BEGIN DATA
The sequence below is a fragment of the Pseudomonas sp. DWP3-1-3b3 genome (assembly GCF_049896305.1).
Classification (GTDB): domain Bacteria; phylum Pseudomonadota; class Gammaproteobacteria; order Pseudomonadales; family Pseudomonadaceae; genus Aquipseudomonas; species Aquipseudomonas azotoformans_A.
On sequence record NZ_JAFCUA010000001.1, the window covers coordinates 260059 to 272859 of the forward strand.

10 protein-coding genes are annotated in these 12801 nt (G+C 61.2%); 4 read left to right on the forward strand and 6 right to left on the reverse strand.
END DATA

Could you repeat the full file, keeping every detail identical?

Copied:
The sequence below is a fragment of the Pseudomonas sp. DWP3-1-3b3 genome (assembly GCF_049896305.1).
Classification (GTDB): domain Bacteria; phylum Pseudomonadota; class Gammaproteobacteria; order Pseudomonadales; family Pseudomonadaceae; genus Aquipseudomonas; species Aquipseudomonas azotoformans_A.
On sequence record NZ_JAFCUA010000001.1, the window covers coordinates 260059 to 272859 of the forward strand.

10 protein-coding genes are annotated in these 12801 nt (G+C 61.2%); 4 read left to right on the forward strand and 6 right to left on the reverse strand.